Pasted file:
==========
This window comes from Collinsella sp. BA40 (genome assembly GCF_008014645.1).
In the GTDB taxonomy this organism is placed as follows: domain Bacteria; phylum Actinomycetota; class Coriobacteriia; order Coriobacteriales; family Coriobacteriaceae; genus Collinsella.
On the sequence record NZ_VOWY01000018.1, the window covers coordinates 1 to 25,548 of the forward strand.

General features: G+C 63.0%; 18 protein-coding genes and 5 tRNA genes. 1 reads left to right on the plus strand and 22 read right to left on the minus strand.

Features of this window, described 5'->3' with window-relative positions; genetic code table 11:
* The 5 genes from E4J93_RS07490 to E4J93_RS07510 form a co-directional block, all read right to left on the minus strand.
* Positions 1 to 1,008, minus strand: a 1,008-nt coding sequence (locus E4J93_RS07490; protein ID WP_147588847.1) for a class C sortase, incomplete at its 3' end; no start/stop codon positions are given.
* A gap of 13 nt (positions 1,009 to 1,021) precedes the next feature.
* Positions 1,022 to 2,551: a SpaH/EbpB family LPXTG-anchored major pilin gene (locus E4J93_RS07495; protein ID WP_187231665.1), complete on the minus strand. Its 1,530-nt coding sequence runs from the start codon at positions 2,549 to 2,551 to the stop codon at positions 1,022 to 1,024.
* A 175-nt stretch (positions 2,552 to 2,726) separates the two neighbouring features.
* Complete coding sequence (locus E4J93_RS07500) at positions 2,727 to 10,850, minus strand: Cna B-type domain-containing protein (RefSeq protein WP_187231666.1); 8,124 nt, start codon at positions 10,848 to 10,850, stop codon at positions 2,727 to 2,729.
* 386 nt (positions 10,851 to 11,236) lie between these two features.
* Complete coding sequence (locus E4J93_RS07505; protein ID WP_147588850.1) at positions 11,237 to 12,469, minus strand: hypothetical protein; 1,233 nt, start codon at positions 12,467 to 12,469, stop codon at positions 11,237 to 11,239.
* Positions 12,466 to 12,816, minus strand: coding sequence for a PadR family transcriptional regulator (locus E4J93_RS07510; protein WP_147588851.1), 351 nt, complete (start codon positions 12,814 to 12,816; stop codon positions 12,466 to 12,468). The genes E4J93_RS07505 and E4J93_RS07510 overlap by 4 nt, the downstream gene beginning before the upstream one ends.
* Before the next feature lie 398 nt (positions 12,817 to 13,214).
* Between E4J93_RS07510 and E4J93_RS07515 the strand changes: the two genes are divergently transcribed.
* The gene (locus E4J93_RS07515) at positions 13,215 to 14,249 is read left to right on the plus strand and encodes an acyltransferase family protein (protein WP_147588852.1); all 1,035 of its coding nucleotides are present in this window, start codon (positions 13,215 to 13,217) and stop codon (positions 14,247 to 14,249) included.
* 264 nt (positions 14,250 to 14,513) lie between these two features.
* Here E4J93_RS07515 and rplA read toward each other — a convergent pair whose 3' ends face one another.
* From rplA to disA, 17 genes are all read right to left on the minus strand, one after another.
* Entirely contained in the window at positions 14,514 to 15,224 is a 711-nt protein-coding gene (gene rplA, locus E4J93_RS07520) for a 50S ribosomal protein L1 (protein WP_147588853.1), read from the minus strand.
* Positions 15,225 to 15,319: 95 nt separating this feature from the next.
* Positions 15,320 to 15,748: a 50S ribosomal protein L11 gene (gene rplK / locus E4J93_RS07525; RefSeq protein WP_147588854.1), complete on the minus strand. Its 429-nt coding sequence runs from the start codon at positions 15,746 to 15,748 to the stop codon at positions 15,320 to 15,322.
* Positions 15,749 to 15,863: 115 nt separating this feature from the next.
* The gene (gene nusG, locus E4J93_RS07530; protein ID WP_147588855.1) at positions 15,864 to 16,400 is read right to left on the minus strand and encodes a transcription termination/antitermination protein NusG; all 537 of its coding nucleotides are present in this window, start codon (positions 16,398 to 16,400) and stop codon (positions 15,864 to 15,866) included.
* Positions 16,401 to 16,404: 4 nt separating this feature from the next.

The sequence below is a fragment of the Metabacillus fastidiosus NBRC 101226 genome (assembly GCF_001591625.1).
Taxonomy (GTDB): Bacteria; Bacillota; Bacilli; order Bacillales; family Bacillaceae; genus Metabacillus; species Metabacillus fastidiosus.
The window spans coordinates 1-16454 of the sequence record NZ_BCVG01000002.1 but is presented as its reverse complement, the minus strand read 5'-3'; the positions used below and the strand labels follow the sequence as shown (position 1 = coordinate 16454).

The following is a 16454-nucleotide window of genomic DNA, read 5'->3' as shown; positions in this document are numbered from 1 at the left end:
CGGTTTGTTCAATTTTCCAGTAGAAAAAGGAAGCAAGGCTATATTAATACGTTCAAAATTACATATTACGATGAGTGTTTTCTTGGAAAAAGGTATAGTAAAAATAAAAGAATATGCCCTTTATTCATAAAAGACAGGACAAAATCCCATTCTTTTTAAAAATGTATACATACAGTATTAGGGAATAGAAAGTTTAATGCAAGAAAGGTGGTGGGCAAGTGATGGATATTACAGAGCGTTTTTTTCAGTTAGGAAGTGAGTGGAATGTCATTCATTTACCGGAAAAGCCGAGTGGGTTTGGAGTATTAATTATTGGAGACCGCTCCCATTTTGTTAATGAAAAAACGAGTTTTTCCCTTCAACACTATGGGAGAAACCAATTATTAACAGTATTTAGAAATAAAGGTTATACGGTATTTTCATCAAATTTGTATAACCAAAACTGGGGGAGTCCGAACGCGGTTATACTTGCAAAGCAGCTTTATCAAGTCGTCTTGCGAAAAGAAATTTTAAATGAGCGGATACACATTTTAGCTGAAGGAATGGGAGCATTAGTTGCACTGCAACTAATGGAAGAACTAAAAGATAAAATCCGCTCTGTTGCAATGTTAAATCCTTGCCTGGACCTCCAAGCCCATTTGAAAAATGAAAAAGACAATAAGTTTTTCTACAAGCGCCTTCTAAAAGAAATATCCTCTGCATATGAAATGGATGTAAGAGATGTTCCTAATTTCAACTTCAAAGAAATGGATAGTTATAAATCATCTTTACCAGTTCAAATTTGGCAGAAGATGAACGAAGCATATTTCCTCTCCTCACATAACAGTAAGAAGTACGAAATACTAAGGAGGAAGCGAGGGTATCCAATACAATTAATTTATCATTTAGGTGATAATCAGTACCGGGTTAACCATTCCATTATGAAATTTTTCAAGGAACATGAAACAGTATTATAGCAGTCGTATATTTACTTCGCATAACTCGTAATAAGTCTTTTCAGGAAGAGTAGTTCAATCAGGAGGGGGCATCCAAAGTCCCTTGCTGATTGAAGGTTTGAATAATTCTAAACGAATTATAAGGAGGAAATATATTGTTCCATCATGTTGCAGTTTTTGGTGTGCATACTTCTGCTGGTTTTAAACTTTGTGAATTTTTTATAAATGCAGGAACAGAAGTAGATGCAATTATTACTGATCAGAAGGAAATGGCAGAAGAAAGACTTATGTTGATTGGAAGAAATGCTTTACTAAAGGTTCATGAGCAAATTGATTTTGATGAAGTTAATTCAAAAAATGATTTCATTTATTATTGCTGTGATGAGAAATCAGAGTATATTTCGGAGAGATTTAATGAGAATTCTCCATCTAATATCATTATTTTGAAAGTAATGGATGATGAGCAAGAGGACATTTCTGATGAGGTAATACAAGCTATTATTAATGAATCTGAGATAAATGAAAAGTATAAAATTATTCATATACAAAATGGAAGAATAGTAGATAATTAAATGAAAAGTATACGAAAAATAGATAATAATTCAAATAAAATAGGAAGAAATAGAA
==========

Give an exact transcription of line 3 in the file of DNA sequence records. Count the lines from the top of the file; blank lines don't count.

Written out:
On the sequence record NZ_VOWY01000018.1, the window covers coordinates 1 to 25,548 of the forward strand.